Skift Take

It will be new territory for most travel managers, but monitoring mental health could safeguard not just employees but help secure a company’s future too.

Travel managers are being urged to consider the mental health of their employees — despite the fact they aren’t traveling.

Most corporate programs incorporate mental health as part of the travel wellbeing process, but now it’s top of mind as governments step up lockdowns, and growing numbers of people place themselves in self-isolation.

Globally, coronavirus is already compounding “Permanxiety” — the near-constant state of anxiety travelers experience due to geopolitical events, climate change and other local issues that Skift has reported on extensively over the years.

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Long-term confinement will now begin to take its toll, and those employees who are tasked with being the first back on planes to recently opened countries may be wary.

“I won’t be in a rush to travel immediately when the ban is finally lifted. I won’t feel confident until a vaccine has been made available,” said frequent traveler Carolyn Pearson, who runs risk consultancy Maiden Voyage. “The lockdown has given us security and control over our environments but we have no such control over the cleanliness of hotels, transport hubs and aircraft. The prospect of being in a foreign ICU fills me with dread, which is sad given that the opportunity to travel has always contributed to my mental wellbeing.”

Taking care

One association is tackling the issue by urging travel managers to keep regular contact with staff, and prepare for the new post-COVID 19 environment.

“Right now, travel managers need to do their homework and analyze travel behaviors and company goals,” Odete Pimenta da Silva, managing director of the Netherlands Association for Travel Management, told Skift. “They will have to work together with management, what if the employee’s family is against business travel, and how to bring the message forward that the company will take care of their employees when they go on a business trip again.”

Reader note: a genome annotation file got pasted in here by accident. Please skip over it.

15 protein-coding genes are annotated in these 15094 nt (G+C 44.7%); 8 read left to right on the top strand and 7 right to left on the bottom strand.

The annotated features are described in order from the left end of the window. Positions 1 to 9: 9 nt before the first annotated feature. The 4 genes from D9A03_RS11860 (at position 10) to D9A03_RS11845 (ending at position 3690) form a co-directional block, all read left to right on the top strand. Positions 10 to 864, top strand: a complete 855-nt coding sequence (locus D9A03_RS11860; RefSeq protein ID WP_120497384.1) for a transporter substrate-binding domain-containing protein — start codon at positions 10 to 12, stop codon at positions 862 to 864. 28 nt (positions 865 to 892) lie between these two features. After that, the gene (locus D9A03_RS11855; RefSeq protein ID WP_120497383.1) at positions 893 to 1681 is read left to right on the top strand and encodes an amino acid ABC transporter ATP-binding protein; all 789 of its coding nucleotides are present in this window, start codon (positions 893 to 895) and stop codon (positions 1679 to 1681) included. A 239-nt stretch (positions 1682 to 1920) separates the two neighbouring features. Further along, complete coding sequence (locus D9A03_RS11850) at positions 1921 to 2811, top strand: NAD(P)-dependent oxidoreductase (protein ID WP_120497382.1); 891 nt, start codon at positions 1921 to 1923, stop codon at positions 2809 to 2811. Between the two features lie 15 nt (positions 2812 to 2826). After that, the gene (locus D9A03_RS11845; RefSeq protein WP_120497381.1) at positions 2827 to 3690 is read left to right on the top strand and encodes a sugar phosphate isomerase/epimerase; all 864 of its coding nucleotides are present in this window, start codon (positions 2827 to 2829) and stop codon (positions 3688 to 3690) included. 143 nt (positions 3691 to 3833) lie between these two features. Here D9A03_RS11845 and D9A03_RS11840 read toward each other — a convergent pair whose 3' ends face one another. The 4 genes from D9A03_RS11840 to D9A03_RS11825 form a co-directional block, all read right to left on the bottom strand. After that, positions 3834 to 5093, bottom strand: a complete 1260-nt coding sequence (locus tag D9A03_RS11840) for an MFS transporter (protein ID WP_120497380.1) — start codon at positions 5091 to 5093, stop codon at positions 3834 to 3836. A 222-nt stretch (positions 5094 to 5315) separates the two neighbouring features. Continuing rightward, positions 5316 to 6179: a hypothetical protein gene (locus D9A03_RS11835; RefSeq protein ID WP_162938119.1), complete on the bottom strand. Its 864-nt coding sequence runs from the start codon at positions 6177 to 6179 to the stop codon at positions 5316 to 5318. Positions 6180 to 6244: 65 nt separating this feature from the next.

The association is running a dedicated virtual event on mental health Wednesday, and for the first time is opening it up to non-members.

risk advice

In many organizations, high-frequency travelers are the ones bringing in the revenue, according to one consultant. “Companies need to protect these individuals and make sure they’re maintaining a mental wellbeing,” said Matthew Holman of Simpila — a consultancy that is helping run Wednesday’s event.

“If we push them back out the door the day the green lights hit, it’s going to be brutal. They might think no one was really there for them when I was isolating, now they’re telling me to just go back and do the thing that I was doing before.”

Organizations will likely refocus on duty of care in the future, with traveller safety, security and tracking high on the agenda once travel resumes. Holman told Skift travel managers need to put mechanisms in place to check in on staff before they are booked back on to flights.

“ISOS and other risk companies are talking more about mental health than ever before. This is a virus that is creating serious mental health problems. Anxiety is going up, as well as depression for those people self-isolating who live alone,” he added.

Pimenta da Silva expects governments worldwide to most likely encourage a rapid return to business travel before leisure travel. “The minute the government says it’s OK to go on a business trip again, you have to have your strategy up and running. It’s no time to be sitting back,” she said.


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Our daily coverage of the global travel industry. Written by editors and analysts from across Skift’s brands.

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Tags: coronavirus, duty of care, mental health, risk management

Photo credit: Employees may experience anxiety when asked to travel again for business. Skeyndor / Flickr

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